31 October 2010

The ACLU and You

I received the following by email this morning...
"Christmas card idea

What a clever idea!
Yes, Christmas cards. This is coming early so that you can get ready to include an important address to your list..

Want to have some fun this CHRISTMAS? Send the ACLU a CHRISTMAS CARD this year.

As they are working so very hard to get rid of the CHRISTMAS part of this holiday, we should all send them a nice, CHRISTIAN card to brighten up their dark, sad, little world..

Make sure it says "Merry Christmas" on it.

Here's the address, just don't be rude or crude. (It's not the Christian way, you know.)
125 Broad Street
18th Floor
New York , NY 10004

Two tons of Christmas cards would freeze their operations because they wouldn't know if any were regular mail containing contributions. So spend 44 cents and tell the ACLU to leave Christmas alone. Also tell them that there is no such thing as a " Holiday Tree". . . It's always been called a CHRISTMAS TREE!

And pass this on to your email lists. We really want to communicate with the ACLU! They really DESERVE us!!

For those of you who aren't aware of them, the ACLU, (the American Civil Liberties Union) is the one suing the U.S. Government to take God, Christmas or anything Christian away from us. They represent the atheists and others in this war. Help put Christ back in Christmas!"
Actually, for those who are uninformed - the ACLU is concerned with protecting the rights of the Individual from the encroachment of the State.

Do I like and support every cause that the ACLU takes up? Absolutely not. Do I think that we need the ACLU? Absolutely.

Without an organization guarding our constitutional rights we would soon become more powerless than we already are.

Some of the battles they fight for us:
Illegal wiretapping and spying on U.S. citizens - what if the government decided you were a suspect? Would you want to be spied upon, have cameras and microphones all over your house (your bathroom, your bedroom)?
Torture - do you think it's alright to torture people? If you do I think you've lost your soul.

Illegal internments - do you approve of locking people up without any proof they should be? without a fair trial? Think about it. What if your neighbors told the government you were a terrorist? What if you had to prove you weren't, instead of the government proving you were? How do you prove a negative? They could simply say, "well we haven't found the evidence yet, but we're keeping you locked up until we do."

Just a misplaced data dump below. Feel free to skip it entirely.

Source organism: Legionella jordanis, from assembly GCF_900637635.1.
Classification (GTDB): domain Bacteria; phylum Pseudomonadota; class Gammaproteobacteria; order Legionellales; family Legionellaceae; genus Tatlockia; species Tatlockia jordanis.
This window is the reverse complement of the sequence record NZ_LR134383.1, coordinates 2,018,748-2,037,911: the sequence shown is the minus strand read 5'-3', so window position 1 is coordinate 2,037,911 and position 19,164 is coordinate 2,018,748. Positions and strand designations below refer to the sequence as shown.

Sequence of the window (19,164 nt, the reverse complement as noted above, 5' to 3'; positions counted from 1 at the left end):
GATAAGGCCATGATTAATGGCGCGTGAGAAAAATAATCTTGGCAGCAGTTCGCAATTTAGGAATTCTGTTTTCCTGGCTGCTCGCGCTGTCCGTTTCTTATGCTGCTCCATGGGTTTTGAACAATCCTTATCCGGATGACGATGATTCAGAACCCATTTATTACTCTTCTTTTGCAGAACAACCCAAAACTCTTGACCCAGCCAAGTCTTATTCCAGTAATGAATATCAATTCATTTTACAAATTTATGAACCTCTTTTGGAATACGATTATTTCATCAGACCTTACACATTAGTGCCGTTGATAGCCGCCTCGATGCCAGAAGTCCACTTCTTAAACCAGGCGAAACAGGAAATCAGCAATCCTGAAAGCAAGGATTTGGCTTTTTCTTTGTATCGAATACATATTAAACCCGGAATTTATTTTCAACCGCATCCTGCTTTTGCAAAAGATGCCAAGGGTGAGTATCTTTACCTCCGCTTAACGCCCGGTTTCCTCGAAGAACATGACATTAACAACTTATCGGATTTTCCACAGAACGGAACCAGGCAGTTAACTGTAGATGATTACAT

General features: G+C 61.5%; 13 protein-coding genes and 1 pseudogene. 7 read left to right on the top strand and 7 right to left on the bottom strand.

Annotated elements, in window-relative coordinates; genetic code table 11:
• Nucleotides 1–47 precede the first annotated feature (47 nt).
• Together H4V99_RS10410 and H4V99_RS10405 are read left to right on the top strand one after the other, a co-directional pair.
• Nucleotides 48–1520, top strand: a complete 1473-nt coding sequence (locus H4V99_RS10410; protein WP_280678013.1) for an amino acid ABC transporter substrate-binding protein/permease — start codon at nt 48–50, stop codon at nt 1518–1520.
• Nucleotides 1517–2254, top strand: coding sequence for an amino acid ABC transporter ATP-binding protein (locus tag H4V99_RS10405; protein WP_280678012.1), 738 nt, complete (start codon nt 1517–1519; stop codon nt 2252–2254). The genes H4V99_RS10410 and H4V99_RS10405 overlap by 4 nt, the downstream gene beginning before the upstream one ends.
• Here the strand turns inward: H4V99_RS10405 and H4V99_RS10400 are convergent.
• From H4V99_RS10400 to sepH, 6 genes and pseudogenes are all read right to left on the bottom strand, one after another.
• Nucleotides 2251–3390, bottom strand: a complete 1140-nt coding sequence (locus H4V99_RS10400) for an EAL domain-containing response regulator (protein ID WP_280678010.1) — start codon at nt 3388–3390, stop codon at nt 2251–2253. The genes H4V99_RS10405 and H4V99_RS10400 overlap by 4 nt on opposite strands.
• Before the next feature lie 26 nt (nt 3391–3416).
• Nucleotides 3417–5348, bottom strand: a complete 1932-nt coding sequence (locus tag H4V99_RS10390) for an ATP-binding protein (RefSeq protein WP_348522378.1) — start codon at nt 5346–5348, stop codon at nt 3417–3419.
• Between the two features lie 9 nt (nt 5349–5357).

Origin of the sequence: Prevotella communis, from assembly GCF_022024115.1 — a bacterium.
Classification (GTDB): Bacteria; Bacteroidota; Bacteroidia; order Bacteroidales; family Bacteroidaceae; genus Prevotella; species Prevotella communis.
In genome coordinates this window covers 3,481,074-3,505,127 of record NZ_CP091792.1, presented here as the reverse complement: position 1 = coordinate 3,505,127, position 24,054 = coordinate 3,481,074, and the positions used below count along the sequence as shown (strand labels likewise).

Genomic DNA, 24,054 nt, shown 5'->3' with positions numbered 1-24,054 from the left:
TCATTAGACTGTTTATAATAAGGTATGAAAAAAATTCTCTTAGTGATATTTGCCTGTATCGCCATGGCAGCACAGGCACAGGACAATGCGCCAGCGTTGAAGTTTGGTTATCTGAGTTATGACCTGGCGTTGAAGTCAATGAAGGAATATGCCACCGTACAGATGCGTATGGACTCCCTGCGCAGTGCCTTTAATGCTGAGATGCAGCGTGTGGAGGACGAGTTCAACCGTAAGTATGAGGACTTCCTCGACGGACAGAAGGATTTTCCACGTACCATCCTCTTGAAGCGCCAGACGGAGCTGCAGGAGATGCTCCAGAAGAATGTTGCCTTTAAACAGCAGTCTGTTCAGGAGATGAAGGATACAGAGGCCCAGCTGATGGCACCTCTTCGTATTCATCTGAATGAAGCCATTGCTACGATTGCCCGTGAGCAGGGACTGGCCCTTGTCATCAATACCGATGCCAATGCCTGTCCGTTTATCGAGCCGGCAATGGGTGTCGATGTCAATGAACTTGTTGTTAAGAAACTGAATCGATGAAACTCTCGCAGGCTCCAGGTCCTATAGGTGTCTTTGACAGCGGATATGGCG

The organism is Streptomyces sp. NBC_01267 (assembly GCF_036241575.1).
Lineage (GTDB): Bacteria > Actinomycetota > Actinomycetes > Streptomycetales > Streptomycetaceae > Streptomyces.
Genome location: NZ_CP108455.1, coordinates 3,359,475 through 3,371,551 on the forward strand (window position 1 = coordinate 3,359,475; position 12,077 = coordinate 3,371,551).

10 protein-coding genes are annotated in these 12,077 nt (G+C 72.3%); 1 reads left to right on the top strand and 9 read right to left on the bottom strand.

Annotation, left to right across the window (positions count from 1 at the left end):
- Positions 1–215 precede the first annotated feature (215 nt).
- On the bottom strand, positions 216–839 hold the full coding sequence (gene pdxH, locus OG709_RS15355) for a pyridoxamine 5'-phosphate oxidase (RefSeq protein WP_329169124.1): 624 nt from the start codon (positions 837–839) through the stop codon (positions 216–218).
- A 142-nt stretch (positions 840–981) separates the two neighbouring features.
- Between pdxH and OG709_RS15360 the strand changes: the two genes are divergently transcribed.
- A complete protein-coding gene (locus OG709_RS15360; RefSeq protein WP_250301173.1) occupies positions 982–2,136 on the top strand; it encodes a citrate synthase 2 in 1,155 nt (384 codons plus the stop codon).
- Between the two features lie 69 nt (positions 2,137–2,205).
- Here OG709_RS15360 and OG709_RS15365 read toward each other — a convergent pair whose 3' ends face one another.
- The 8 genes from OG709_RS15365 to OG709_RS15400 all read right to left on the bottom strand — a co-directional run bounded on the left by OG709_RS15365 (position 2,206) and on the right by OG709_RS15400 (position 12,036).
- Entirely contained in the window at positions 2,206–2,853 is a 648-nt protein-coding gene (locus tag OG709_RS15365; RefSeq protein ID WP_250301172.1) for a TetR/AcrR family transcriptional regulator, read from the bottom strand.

Preventing government from having a say in religious worship - and you who claim Christian should realize that they also fight for you, they keep the government out of your churches, and only stipulate that your church needs to stay out of government. Would you want the government telling your priests and pastors what they could talk about?

I also feel the need to point out that decorating evergreen trees and bringing greenery into the home at or around the winter solstice did not originate with Christians and Christmas. It's a tradition much more ancient than that. In fact, the early Christian church prohibited the decoration of trees and bringing evergreen bough into the home.

And, my dear emailer, I AM one of the "atheists and others" that the ACLU represents, and so are YOU.

28 October 2010

Mosaic House Number

I'm going to wait until I get back from Sherri Warner Hunter's 5-day Sculptural Forms workshop at the Chicago Mosaic School to continue on Mme Dusa. Sherri's workshop is about making concrete forms for mosaics and I think I want to give Mme Dusa shoulders and cleavage. Doing that will also stabilize her.

In the meanwhile I've been working on a commissioned house number (sorry about the image quality - I just took a quick snapshot of the mosaic):

It measures 30" across the bottom and is 15" tall. I've got a bit more work to do filling in around the numbers and then I can grout it and seal the grout. At this rate I should be able to finish it and get it delivered before I go to Chicago.

22 October 2010

Are You Curious? Part Two

Here's the partially assembled sculpture of m'dusa.